TL;DR – Be smarter lah.
Economy is not looking good. Some people are concerned about how they can make ends meet. Even water prices will be increased. Any little bit that can help lighten the financial burden will definitely be welcomed.
So if you see something like this:
You’ll be forgiven for wanting to complete the survey so that you can get gift vouchers from FairPrice:
These vouchers definitely would help lighten the financial burden of daily expenses!
Quickly do the survey!
But oh, wait.
This is the fine print that comes up after you complete the survey:
So apparently, you’ll need to give them your mobile number and send them an SMS after completing the survey.
Once you’ve done that, it looks like you would have been scammed. You would have subscribed to some “service”, where you’ll have to pay a weekly fee. The subscription fee for the first week is $17.12 with GST. Thereafter, the weekly subscription fee is $8.56 with GST. Know what? This $8.56 can get you more than two plates of chicken rice at a hawker centre.
We have reached out to FairPrice for their comment. We are still waiting for their response, and will update once we hear from them.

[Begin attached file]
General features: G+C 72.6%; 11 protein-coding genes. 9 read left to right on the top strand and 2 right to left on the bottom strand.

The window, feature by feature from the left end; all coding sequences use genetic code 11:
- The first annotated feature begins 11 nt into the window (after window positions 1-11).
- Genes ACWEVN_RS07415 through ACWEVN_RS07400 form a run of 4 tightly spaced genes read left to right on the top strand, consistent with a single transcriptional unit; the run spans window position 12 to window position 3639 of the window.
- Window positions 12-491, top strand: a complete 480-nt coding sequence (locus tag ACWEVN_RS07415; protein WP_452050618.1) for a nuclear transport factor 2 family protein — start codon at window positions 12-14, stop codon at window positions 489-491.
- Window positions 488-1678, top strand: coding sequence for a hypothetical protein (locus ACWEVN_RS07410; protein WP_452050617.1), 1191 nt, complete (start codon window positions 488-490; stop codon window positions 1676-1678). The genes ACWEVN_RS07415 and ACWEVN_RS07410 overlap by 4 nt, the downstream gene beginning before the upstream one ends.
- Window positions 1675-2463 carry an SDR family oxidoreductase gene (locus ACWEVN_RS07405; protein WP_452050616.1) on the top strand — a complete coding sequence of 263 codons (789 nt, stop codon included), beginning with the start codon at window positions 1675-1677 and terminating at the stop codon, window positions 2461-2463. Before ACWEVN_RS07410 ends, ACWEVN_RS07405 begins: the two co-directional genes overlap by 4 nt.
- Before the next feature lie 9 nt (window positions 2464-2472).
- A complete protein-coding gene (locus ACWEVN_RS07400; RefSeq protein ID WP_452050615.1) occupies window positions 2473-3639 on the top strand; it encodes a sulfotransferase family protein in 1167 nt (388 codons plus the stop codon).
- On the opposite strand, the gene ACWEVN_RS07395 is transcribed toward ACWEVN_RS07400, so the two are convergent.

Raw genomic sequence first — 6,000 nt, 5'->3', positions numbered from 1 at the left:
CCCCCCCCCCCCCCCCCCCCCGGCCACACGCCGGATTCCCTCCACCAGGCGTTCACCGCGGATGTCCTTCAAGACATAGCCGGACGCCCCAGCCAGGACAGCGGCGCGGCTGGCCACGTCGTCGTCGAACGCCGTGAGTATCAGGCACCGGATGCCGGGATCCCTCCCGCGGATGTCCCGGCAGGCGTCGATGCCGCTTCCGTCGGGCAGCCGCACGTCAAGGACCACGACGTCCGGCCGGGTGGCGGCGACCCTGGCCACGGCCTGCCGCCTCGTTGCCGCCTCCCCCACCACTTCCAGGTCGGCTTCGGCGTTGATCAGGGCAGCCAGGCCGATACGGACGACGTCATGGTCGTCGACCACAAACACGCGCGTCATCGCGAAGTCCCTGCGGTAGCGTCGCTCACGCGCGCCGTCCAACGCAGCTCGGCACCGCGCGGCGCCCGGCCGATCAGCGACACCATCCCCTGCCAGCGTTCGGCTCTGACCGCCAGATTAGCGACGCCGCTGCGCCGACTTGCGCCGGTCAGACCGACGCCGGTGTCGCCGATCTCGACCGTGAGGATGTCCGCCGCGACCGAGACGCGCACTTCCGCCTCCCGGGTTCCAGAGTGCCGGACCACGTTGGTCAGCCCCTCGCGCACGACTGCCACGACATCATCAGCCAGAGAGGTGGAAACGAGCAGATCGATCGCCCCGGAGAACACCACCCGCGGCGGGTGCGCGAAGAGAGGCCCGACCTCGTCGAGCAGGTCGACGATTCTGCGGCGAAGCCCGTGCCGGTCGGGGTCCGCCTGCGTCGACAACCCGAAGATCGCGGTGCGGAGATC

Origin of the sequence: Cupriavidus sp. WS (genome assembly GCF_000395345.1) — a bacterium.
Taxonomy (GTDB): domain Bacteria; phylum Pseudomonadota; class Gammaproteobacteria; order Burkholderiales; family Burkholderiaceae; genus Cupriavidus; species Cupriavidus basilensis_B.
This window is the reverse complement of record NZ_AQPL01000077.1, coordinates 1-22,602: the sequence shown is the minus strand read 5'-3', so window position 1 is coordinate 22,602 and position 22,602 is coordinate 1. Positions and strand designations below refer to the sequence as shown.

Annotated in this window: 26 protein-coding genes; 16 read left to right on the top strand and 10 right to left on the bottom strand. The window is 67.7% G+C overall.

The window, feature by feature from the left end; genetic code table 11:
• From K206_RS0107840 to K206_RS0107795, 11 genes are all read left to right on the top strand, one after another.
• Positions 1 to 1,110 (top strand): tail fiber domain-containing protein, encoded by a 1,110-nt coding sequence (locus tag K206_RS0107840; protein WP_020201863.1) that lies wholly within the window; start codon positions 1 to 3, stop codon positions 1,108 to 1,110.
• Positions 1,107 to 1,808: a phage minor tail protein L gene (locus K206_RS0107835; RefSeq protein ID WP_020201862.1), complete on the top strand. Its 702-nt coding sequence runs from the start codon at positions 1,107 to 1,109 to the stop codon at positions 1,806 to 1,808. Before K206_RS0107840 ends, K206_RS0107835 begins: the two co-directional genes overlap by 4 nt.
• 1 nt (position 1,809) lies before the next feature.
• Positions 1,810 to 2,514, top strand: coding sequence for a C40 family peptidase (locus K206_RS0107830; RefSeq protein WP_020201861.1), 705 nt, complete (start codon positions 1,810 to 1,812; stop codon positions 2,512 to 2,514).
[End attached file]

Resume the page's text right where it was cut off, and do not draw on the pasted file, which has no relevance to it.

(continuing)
But we are pretty sure that this is a scam, or a near-scam that wants to get as many people to submit their telephone number to get onto the weekly “subscription service” so that they can start deducting money from you. And there will be people who don’t really check their monthly telco bills, and may miss the deductions.
So now, be careful if you see this sponsored Facebook post on your feed. We first saw this survey by clicking on this Facebook post:
On the surface, it looks like the post is a news article from the Business Times. Can it really be? The headline reads,
“The Death of Fair.Price in Singapore!”
Firstly, it says “Fair.Price”. That’s wrong. It should be FairPrice. Secondly, do you really think FairPrice will die in Singapore?
But most importantly, one of our readers had reached out to Business Times to find out if they had really written such and article. And their response is that they hadn’t, and that they will be reporting this to Facebook.
So there, we really think this is a scam. If you see this Facebook post, don’t click on it. If you click on it, don’t do the survey. If you do the survey, DO NOT, under any circumstance, DO NOT give them your mobile number and DO NOT send them any SMS.
Be smart. Don’t be scammed.